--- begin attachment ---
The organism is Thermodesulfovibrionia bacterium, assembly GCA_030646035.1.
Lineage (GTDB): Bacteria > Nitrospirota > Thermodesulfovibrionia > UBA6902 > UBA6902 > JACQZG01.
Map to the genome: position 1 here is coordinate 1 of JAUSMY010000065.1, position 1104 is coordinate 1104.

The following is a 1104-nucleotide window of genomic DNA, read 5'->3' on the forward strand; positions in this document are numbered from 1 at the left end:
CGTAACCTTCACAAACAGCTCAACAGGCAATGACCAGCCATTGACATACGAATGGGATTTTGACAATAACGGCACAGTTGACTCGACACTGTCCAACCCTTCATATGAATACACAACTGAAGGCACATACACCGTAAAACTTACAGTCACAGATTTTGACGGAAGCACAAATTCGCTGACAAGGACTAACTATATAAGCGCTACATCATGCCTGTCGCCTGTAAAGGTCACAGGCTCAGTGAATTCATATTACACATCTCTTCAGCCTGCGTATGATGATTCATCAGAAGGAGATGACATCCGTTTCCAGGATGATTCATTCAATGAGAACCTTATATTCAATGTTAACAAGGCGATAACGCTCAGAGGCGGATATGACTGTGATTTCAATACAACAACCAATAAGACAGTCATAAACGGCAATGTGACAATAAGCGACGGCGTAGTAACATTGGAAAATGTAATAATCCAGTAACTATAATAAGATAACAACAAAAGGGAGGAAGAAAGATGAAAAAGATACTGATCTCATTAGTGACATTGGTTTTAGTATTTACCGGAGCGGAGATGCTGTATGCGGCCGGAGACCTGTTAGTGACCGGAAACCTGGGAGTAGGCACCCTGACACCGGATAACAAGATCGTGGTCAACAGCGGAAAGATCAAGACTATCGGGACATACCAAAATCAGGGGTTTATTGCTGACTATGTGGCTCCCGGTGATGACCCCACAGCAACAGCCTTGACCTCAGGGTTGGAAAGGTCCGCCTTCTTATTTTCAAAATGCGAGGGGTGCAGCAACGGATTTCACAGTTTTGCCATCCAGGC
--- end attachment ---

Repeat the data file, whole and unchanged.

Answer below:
The organism is Thermodesulfovibrionia bacterium, assembly GCA_030646035.1.
Lineage (GTDB): Bacteria > Nitrospirota > Thermodesulfovibrionia > UBA6902 > UBA6902 > JACQZG01.
Map to the genome: position 1 here is coordinate 1 of JAUSMY010000065.1, position 1104 is coordinate 1104.

The following is a 1104-nucleotide window of genomic DNA, read 5'->3' on the forward strand; positions in this document are numbered from 1 at the left end:
CGTAACCTTCACAAACAGCTCAACAGGCAATGACCAGCCATTGACATACGAATGGGATTTTGACAATAACGGCACAGTTGACTCGACACTGTCCAACCCTTCATATGAATACACAACTGAAGGCACATACACCGTAAAACTTACAGTCACAGATTTTGACGGAAGCACAAATTCGCTGACAAGGACTAACTATATAAGCGCTACATCATGCCTGTCGCCTGTAAAGGTCACAGGCTCAGTGAATTCATATTACACATCTCTTCAGCCTGCGTATGATGATTCATCAGAAGGAGATGACATCCGTTTCCAGGATGATTCATTCAATGAGAACCTTATATTCAATGTTAACAAGGCGATAACGCTCAGAGGCGGATATGACTGTGATTTCAATACAACAACCAATAAGACAGTCATAAACGGCAATGTGACAATAAGCGACGGCGTAGTAACATTGGAAAATGTAATAATCCAGTAACTATAATAAGATAACAACAAAAGGGAGGAAGAAAGATGAAAAAGATACTGATCTCATTAGTGACATTGGTTTTAGTATTTACCGGAGCGGAGATGCTGTATGCGGCCGGAGACCTGTTAGTGACCGGAAACCTGGGAGTAGGCACCCTGACACCGGATAACAAGATCGTGGTCAACAGCGGAAAGATCAAGACTATCGGGACATACCAAAATCAGGGGTTTATTGCTGACTATGTGGCTCCCGGTGATGACCCCACAGCAACAGCCTTGACCTCAGGGTTGGAAAGGTCCGCCTTCTTATTTTCAAAATGCGAGGGGTGCAGCAACGGATTTCACAGTTTTGCCATCCAGGC